Network trust grows out of our natural fear of being fearful. It is what makes us cooperate. It leads us into relationships that make us feel comfortable. We know that a feeling of belonging can allay fear even when belonging comes at a price. But, authentic as they are, our personal comfort needs leave us vulnerable to manipulation.
Politicians seek power by reflecting our perceived collective security needs and at the same time judging the price we’d be prepared to pay to get them mitigated. So it’s a fair bet that we can expect the government’s 2005 election campaign to focus on (a) economic stability (courtesy of Gordon Brown) reflecting our fear of raging inflation; on (b) social order (courtesy of David Blunkett’s successor) reflecting our fear of lawlessness; and on (c) continuity (courtesy of Tony Blair) reflecting our fear of change.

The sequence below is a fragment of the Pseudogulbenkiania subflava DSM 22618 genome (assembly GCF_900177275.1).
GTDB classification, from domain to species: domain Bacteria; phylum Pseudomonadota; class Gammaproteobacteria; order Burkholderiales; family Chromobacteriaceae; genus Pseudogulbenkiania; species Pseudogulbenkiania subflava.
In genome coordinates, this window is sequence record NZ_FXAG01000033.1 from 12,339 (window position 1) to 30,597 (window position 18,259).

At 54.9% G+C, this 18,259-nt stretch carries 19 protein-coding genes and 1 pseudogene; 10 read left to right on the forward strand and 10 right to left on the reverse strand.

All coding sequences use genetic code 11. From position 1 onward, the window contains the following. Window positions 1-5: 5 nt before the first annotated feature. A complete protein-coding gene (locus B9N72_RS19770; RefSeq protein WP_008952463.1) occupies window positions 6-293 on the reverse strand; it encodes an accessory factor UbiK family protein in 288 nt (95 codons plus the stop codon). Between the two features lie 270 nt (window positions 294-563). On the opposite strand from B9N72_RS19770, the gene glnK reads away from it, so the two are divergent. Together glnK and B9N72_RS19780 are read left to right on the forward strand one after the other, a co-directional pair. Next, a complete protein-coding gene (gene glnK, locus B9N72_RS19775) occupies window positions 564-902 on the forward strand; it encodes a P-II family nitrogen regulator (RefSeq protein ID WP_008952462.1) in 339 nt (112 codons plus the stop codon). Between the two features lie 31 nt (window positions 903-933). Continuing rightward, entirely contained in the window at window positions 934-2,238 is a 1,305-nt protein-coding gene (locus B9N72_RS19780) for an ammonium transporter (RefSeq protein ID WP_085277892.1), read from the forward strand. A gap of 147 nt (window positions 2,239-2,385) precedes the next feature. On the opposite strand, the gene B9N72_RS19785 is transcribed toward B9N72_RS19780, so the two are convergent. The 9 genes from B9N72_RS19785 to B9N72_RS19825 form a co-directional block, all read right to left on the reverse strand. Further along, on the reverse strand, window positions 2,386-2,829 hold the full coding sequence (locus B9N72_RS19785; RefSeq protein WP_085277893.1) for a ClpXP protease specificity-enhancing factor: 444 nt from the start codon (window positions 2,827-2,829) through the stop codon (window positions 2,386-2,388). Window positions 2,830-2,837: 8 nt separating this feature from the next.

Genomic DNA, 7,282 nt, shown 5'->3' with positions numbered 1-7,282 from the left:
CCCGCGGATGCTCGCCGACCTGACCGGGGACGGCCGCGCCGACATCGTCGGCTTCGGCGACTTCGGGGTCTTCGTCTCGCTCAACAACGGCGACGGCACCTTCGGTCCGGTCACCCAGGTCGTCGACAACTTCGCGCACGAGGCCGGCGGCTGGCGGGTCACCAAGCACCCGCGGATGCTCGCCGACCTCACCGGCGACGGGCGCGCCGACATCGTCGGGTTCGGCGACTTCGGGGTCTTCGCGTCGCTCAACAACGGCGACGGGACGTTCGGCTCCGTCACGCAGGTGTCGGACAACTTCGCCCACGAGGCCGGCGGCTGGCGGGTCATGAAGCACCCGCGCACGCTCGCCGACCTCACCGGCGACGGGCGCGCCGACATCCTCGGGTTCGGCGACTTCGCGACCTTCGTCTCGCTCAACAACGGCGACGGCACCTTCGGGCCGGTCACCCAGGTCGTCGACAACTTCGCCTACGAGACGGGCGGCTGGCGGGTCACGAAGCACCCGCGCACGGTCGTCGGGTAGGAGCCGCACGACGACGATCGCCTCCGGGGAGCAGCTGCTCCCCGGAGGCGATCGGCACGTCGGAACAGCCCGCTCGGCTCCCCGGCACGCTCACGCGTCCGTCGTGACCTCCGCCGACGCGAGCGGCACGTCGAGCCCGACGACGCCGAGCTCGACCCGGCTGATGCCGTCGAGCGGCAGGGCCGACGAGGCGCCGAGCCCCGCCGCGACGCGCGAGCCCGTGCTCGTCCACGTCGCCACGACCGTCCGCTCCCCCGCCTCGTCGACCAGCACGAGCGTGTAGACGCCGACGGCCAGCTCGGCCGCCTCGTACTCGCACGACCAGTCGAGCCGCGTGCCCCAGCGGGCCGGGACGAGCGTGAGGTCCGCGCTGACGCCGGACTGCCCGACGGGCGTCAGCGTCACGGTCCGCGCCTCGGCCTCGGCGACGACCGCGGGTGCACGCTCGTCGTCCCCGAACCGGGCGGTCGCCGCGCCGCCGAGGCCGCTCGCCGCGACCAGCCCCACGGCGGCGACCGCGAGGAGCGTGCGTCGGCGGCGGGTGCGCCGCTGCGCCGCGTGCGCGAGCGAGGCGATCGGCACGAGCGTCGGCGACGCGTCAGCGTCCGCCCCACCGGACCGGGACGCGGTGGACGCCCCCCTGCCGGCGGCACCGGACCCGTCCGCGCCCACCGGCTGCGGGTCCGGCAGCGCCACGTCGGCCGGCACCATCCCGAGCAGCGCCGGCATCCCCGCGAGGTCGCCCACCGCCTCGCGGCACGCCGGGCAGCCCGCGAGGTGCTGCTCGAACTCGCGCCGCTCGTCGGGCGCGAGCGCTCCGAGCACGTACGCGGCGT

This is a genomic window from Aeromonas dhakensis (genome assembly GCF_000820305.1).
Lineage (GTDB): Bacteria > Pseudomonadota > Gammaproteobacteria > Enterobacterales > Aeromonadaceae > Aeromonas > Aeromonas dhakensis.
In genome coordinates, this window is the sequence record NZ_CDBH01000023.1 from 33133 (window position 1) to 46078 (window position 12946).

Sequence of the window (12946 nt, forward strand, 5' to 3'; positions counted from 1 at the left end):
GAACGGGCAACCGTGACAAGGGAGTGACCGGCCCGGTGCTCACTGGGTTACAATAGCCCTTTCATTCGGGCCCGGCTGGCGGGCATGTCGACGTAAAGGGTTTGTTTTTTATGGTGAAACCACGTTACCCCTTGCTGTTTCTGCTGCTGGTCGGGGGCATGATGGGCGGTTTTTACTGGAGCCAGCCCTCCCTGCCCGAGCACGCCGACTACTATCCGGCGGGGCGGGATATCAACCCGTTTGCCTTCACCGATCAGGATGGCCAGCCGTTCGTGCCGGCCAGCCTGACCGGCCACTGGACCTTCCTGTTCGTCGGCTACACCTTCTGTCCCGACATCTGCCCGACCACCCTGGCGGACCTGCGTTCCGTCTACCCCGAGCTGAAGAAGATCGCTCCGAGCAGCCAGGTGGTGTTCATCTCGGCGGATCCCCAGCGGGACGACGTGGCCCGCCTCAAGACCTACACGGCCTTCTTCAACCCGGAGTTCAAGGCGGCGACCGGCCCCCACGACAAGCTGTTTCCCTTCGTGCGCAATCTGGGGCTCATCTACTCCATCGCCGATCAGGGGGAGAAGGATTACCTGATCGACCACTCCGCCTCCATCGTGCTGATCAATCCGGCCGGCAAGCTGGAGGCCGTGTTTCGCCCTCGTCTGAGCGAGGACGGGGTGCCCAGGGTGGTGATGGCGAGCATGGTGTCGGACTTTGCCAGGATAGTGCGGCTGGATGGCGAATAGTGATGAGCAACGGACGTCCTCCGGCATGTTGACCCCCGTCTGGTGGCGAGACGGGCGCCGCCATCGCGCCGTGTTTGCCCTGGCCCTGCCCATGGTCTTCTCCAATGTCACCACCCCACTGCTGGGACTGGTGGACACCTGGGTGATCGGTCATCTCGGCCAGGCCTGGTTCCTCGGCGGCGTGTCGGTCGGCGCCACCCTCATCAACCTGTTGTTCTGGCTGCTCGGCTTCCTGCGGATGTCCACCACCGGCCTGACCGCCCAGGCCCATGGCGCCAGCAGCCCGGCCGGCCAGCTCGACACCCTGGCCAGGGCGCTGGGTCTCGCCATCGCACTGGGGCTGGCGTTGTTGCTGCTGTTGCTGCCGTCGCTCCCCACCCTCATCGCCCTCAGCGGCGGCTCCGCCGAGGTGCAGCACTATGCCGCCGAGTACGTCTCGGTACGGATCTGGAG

That’s fine, one might say, that’s politics. But in trust terms the price of this stability, order and continuity package will inevitably be increased submission to authority leading to even greater power being ceded to the Blair/Brown/New Labour brands when it comes to next playing the fear card. The path from being willing co-operators in a network trust deal to being pawns in a commodity trust power play leads to disillusion and abuse of trust. It’s a path we’ve trodden before.
Network trust is powerful medicine. We need to learn its message: we have nothing to fear but fear of fear itself.